“There’s a demographic shift in construction workers,” says Pedro Barata, senior vice-president of strategic initiatives and public affairs at United Way Toronto and York Region, a funder of the network. “My dad was one and he’s retired now. There’s 19 kilometres of this Metrolinx project and it’s a perfect storm: They need the labour and there’s a population that needs work.” Refreshing the workforce, bringing new people into the skilled trades, and utilizing recent transit and construction retirees who live in proximity to the line, is critical right now. -TorontoStar Once the Crosstown opens, Torontonians will ride a transit line built by the very communities it passes through.
Then of course there's the $10M in annual revenue the line is projected to bring in. But as the numbers fluctuate with every new report that is written, we'll reserve judgement unitl the money is counted.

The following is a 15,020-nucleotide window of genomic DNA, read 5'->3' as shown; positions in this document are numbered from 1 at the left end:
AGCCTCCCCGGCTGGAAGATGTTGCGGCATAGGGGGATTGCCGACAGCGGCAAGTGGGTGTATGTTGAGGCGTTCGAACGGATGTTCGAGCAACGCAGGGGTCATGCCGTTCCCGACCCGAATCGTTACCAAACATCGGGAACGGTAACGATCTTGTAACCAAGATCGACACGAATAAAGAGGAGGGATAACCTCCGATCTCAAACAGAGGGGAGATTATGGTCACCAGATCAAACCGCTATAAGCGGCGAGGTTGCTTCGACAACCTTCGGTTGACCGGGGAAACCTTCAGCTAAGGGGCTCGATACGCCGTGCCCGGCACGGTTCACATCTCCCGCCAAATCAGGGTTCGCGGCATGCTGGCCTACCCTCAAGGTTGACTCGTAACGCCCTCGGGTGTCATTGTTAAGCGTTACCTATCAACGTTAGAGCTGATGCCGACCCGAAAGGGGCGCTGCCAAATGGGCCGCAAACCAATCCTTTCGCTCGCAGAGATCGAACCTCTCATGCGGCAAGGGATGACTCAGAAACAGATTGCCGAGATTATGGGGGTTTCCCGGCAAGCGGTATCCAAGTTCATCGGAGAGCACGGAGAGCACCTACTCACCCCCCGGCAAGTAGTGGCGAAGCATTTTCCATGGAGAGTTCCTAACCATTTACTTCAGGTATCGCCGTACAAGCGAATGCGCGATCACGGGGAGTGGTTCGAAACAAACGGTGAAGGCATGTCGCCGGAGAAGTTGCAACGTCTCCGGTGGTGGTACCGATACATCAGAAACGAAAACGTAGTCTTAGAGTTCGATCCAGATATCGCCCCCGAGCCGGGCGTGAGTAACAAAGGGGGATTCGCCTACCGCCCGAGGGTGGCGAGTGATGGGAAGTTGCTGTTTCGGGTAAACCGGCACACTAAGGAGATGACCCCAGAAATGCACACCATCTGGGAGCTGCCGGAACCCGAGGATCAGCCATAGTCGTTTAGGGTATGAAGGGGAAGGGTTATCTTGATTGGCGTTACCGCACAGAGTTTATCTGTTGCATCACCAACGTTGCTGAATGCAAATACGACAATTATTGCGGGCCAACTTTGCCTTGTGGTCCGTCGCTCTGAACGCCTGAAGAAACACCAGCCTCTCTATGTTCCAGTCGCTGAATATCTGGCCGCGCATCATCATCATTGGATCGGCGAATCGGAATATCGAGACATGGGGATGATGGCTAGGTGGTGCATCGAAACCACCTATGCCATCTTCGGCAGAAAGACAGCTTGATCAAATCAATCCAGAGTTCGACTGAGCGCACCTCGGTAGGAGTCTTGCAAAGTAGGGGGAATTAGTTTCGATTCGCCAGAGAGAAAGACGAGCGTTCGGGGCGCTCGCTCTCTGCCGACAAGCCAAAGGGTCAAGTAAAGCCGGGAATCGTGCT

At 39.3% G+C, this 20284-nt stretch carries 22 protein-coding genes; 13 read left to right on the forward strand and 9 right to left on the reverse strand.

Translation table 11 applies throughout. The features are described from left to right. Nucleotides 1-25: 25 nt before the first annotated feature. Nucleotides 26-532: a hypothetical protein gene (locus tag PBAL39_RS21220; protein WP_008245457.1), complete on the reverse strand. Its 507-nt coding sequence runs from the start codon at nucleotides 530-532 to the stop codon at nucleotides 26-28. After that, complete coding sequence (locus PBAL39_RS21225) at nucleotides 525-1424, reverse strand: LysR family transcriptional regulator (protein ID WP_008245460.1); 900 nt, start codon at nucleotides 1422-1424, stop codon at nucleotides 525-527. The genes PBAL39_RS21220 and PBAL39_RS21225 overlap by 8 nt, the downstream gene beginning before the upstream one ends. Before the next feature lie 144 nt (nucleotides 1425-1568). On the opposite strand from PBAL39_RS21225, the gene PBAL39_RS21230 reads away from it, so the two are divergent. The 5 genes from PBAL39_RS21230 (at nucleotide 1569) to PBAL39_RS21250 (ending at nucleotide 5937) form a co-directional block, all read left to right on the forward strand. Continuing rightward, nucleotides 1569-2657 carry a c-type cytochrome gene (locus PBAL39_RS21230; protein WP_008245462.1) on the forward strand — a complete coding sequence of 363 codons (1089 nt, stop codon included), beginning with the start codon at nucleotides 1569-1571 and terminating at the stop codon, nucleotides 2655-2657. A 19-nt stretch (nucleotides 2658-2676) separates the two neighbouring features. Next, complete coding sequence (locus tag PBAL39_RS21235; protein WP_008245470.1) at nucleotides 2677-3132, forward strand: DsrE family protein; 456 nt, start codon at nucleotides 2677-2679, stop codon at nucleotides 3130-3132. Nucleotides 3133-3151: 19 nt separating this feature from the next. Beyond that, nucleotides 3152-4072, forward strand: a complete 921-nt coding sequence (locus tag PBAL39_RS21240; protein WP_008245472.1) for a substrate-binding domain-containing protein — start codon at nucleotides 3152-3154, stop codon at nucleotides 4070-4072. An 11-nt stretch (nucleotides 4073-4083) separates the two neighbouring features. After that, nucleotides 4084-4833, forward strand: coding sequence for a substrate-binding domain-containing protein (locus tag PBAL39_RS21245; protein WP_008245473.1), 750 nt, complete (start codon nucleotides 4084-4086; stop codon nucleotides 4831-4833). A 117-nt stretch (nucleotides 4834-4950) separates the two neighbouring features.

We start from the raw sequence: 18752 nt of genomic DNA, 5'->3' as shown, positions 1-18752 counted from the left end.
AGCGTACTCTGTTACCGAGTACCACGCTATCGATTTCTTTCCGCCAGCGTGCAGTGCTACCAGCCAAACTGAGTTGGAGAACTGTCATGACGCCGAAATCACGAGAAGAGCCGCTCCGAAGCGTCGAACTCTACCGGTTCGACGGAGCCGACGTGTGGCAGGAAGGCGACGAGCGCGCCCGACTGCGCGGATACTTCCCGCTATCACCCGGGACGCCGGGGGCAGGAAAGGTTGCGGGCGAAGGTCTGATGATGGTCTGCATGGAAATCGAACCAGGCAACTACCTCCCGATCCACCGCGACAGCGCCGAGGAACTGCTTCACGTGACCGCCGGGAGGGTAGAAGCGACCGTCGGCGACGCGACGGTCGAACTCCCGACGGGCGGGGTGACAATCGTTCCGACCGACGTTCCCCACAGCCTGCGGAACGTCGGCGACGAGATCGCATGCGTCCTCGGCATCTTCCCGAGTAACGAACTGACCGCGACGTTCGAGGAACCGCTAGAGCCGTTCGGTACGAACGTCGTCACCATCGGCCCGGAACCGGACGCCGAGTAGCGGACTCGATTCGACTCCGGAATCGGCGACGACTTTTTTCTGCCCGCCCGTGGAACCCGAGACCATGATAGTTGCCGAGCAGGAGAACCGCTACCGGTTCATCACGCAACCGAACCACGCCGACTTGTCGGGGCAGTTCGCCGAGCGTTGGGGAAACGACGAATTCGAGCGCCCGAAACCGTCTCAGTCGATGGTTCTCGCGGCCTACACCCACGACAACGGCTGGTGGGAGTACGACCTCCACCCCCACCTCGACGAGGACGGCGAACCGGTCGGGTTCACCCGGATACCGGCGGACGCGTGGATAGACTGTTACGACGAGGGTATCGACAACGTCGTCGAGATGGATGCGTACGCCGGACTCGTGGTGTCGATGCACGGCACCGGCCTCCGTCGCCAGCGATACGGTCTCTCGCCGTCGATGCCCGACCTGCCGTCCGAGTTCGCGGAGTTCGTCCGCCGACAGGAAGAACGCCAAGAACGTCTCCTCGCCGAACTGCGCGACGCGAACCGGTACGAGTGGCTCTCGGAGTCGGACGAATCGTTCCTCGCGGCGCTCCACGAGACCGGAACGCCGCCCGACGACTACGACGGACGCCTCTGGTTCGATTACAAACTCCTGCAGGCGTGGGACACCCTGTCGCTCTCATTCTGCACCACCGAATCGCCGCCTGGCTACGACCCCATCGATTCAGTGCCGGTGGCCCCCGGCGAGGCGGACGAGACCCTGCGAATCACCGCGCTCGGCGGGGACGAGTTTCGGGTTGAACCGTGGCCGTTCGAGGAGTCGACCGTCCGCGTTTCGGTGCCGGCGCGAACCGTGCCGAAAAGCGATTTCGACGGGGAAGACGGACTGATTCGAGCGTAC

There are also many benefits to the Crosstown in regards to quality of lfe and the environment. Obviously, faster transit means less time spent commuting; not only is the Crosstown supposed to cut travel times, but it's also supposed to improve the reliability of existing TTC lines and consequently their travel times as well. And while the project couldn't be called "green", it will reduce traffic congestion, green house gases, and fuel consumption - that's pretty eco-friendly, right? In fact, it is the first transit project to receive funding through 'green bonds' which are tax exempt bonds reserved for environmentally-friendly infrastructure.
Originally city planners proposed that grass, sedum, and other plants be introduced along portions of the track, as they have been in other cities like Paris and Hamburg. Green trackways are both pleasant to look at and useful: they reduce noise and help offset the “heat island effect.” Unfortunately, it turned out to be 22 per cent more expensive than options like gravel. Boo!
Regardless, Crosstown will allow thousands of commuters to take a convenient, low-emissions transit option every day. If it fucntions as it should, it will not only help preserve the state of the environment, but will improve quality of like for daily commuters.
Speaking of commuters, if you travel the area frequently, it may be prudent to get periodic construction updates!
The Eglinton Crossover And Real Estate